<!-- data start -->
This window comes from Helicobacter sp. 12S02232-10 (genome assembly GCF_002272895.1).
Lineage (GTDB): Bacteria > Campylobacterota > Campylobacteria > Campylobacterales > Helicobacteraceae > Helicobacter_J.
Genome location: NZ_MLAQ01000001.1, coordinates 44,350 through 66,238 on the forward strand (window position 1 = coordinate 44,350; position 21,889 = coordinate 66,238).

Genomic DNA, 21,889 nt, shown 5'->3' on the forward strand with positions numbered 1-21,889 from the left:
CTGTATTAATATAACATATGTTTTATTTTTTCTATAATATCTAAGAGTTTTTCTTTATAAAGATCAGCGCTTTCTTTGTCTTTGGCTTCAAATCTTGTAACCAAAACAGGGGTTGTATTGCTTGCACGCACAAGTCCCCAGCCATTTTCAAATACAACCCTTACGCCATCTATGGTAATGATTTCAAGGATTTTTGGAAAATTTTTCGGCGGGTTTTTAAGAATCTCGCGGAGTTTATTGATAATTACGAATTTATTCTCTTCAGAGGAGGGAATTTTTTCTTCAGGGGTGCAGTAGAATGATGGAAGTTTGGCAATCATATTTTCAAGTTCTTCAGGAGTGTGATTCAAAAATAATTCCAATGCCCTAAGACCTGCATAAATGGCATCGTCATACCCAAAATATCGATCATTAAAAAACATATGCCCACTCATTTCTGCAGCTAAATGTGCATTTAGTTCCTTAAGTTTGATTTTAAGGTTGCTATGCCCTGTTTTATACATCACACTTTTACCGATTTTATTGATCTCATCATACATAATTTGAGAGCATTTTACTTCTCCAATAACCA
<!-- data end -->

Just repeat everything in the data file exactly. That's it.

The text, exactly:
This window comes from Helicobacter sp. 12S02232-10 (genome assembly GCF_002272895.1).
Lineage (GTDB): Bacteria > Campylobacterota > Campylobacteria > Campylobacterales > Helicobacteraceae > Helicobacter_J.
Genome location: NZ_MLAQ01000001.1, coordinates 44,350 through 66,238 on the forward strand (window position 1 = coordinate 44,350; position 21,889 = coordinate 66,238).

Genomic DNA, 21,889 nt, shown 5'->3' on the forward strand with positions numbered 1-21,889 from the left:
CTGTATTAATATAACATATGTTTTATTTTTTCTATAATATCTAAGAGTTTTTCTTTATAAAGATCAGCGCTTTCTTTGTCTTTGGCTTCAAATCTTGTAACCAAAACAGGGGTTGTATTGCTTGCACGCACAAGTCCCCAGCCATTTTCAAATACAACCCTTACGCCATCTATGGTAATGATTTCAAGGATTTTTGGAAAATTTTTCGGCGGGTTTTTAAGAATCTCGCGGAGTTTATTGATAATTACGAATTTATTCTCTTCAGAGGAGGGAATTTTTTCTTCAGGGGTGCAGTAGAATGATGGAAGTTTGGCAATCATATTTTCAAGTTCTTCAGGAGTGTGATTCAAAAATAATTCCAATGCCCTAAGACCTGCATAAATGGCATCGTCATACCCAAAATATCGATCATTAAAAAACATATGCCCACTCATTTCTGCAGCTAAATGTGCATTTAGTTCCTTAAGTTTGATTTTAAGGTTGCTATGCCCTGTTTTATACATCACACTTTTACCGATTTTATTGATCTCATCATACATAATTTGAGAGCATTTTACTTCTCCAATAACCA